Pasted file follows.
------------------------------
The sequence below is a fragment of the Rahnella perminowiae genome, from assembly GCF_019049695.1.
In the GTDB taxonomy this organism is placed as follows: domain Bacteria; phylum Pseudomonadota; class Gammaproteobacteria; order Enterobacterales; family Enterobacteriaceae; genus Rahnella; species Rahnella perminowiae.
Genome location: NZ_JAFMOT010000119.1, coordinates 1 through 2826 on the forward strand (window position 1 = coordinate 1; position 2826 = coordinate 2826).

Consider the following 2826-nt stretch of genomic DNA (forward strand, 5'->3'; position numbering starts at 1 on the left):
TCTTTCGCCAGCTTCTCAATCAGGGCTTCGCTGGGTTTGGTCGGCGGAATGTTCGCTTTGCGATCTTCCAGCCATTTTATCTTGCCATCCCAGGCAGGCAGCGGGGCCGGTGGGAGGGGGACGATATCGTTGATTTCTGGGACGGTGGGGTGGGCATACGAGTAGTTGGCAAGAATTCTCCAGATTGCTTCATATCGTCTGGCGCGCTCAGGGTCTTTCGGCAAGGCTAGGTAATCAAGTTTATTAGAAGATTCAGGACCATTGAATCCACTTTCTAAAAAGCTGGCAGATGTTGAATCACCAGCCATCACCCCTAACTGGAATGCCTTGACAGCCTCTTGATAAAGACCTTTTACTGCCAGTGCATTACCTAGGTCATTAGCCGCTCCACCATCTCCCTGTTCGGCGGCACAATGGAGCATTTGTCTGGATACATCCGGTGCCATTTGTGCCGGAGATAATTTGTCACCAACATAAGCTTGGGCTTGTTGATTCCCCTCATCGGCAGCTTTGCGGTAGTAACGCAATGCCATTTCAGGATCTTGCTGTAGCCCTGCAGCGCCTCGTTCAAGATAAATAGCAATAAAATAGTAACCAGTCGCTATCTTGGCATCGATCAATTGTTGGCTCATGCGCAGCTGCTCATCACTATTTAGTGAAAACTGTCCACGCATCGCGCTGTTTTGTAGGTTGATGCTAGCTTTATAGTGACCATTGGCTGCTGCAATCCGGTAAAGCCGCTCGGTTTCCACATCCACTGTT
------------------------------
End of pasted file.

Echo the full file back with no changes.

The sequence below is a fragment of the Rahnella perminowiae genome, from assembly GCF_019049695.1.
In the GTDB taxonomy this organism is placed as follows: domain Bacteria; phylum Pseudomonadota; class Gammaproteobacteria; order Enterobacterales; family Enterobacteriaceae; genus Rahnella; species Rahnella perminowiae.
Genome location: NZ_JAFMOT010000119.1, coordinates 1 through 2826 on the forward strand (window position 1 = coordinate 1; position 2826 = coordinate 2826).

Consider the following 2826-nt stretch of genomic DNA (forward strand, 5'->3'; position numbering starts at 1 on the left):
TCTTTCGCCAGCTTCTCAATCAGGGCTTCGCTGGGTTTGGTCGGCGGAATGTTCGCTTTGCGATCTTCCAGCCATTTTATCTTGCCATCCCAGGCAGGCAGCGGGGCCGGTGGGAGGGGGACGATATCGTTGATTTCTGGGACGGTGGGGTGGGCATACGAGTAGTTGGCAAGAATTCTCCAGATTGCTTCATATCGTCTGGCGCGCTCAGGGTCTTTCGGCAAGGCTAGGTAATCAAGTTTATTAGAAGATTCAGGACCATTGAATCCACTTTCTAAAAAGCTGGCAGATGTTGAATCACCAGCCATCACCCCTAACTGGAATGCCTTGACAGCCTCTTGATAAAGACCTTTTACTGCCAGTGCATTACCTAGGTCATTAGCCGCTCCACCATCTCCCTGTTCGGCGGCACAATGGAGCATTTGTCTGGATACATCCGGTGCCATTTGTGCCGGAGATAATTTGTCACCAACATAAGCTTGGGCTTGTTGATTCCCCTCATCGGCAGCTTTGCGGTAGTAACGCAATGCCATTTCAGGATCTTGCTGTAGCCCTGCAGCGCCTCGTTCAAGATAAATAGCAATAAAATAGTAACCAGTCGCTATCTTGGCATCGATCAATTGTTGGCTCATGCGCAGCTGCTCATCACTATTTAGTGAAAACTGTCCACGCATCGCGCTGTTTTGTAGGTTGATGCTAGCTTTATAGTGACCATTGGCTGCTGCAATCCGGTAAAGCCGCTCGGTTTCCACATCCACTGTT